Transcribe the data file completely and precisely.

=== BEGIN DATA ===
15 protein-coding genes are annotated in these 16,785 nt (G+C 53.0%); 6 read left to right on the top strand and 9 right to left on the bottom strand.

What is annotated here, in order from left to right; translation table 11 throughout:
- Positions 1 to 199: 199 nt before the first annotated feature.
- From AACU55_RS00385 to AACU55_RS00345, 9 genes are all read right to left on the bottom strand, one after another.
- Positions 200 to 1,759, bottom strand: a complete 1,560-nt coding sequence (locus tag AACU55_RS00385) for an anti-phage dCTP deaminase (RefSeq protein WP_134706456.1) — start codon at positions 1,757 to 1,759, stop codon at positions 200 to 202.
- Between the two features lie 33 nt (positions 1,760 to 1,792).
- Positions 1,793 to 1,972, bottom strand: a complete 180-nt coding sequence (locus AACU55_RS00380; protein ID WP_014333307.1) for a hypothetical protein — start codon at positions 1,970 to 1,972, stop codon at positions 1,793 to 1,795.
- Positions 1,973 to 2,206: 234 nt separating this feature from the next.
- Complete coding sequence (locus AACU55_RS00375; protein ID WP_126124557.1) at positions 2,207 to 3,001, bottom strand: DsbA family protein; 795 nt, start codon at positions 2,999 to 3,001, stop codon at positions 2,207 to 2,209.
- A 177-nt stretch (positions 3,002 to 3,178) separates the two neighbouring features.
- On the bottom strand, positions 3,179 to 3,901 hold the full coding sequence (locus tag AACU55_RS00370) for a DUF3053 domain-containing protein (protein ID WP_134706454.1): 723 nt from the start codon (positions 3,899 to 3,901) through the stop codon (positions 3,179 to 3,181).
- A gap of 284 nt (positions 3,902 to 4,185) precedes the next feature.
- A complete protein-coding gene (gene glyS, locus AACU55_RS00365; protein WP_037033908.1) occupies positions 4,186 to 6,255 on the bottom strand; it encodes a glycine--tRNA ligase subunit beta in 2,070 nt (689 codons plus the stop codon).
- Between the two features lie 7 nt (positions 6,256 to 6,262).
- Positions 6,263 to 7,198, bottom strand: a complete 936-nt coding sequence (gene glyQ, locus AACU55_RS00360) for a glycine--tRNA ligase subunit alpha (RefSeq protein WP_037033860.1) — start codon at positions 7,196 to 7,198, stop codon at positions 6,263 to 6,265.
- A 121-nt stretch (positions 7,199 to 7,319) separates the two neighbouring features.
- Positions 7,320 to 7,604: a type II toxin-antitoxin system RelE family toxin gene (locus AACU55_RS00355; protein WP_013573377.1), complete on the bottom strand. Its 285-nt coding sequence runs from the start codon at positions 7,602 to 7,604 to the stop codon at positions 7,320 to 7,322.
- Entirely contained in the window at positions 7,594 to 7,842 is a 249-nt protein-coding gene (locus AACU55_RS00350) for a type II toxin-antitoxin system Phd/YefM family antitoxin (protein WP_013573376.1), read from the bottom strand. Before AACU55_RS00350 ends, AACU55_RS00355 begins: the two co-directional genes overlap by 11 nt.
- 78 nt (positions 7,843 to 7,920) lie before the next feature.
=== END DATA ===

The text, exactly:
15 protein-coding genes are annotated in these 16,785 nt (G+C 53.0%); 6 read left to right on the top strand and 9 right to left on the bottom strand.

What is annotated here, in order from left to right; translation table 11 throughout:
- Positions 1 to 199: 199 nt before the first annotated feature.
- From AACU55_RS00385 to AACU55_RS00345, 9 genes are all read right to left on the bottom strand, one after another.
- Positions 200 to 1,759, bottom strand: a complete 1,560-nt coding sequence (locus tag AACU55_RS00385) for an anti-phage dCTP deaminase (RefSeq protein WP_134706456.1) — start codon at positions 1,757 to 1,759, stop codon at positions 200 to 202.
- Between the two features lie 33 nt (positions 1,760 to 1,792).
- Positions 1,793 to 1,972, bottom strand: a complete 180-nt coding sequence (locus AACU55_RS00380; protein ID WP_014333307.1) for a hypothetical protein — start codon at positions 1,970 to 1,972, stop codon at positions 1,793 to 1,795.
- Positions 1,973 to 2,206: 234 nt separating this feature from the next.
- Complete coding sequence (locus AACU55_RS00375; protein ID WP_126124557.1) at positions 2,207 to 3,001, bottom strand: DsbA family protein; 795 nt, start codon at positions 2,999 to 3,001, stop codon at positions 2,207 to 2,209.
- A 177-nt stretch (positions 3,002 to 3,178) separates the two neighbouring features.
- On the bottom strand, positions 3,179 to 3,901 hold the full coding sequence (locus tag AACU55_RS00370) for a DUF3053 domain-containing protein (protein ID WP_134706454.1): 723 nt from the start codon (positions 3,899 to 3,901) through the stop codon (positions 3,179 to 3,181).
- A gap of 284 nt (positions 3,902 to 4,185) precedes the next feature.
- A complete protein-coding gene (gene glyS, locus AACU55_RS00365; protein WP_037033908.1) occupies positions 4,186 to 6,255 on the bottom strand; it encodes a glycine--tRNA ligase subunit beta in 2,070 nt (689 codons plus the stop codon).
- Between the two features lie 7 nt (positions 6,256 to 6,262).
- Positions 6,263 to 7,198, bottom strand: a complete 936-nt coding sequence (gene glyQ, locus AACU55_RS00360) for a glycine--tRNA ligase subunit alpha (RefSeq protein WP_037033860.1) — start codon at positions 7,196 to 7,198, stop codon at positions 6,263 to 6,265.
- A 121-nt stretch (positions 7,199 to 7,319) separates the two neighbouring features.
- Positions 7,320 to 7,604: a type II toxin-antitoxin system RelE family toxin gene (locus AACU55_RS00355; protein WP_013573377.1), complete on the bottom strand. Its 285-nt coding sequence runs from the start codon at positions 7,602 to 7,604 to the stop codon at positions 7,320 to 7,322.
- Entirely contained in the window at positions 7,594 to 7,842 is a 249-nt protein-coding gene (locus AACU55_RS00350) for a type II toxin-antitoxin system Phd/YefM family antitoxin (protein WP_013573376.1), read from the bottom strand. Before AACU55_RS00350 ends, AACU55_RS00355 begins: the two co-directional genes overlap by 11 nt.
- 78 nt (positions 7,843 to 7,920) lie before the next feature.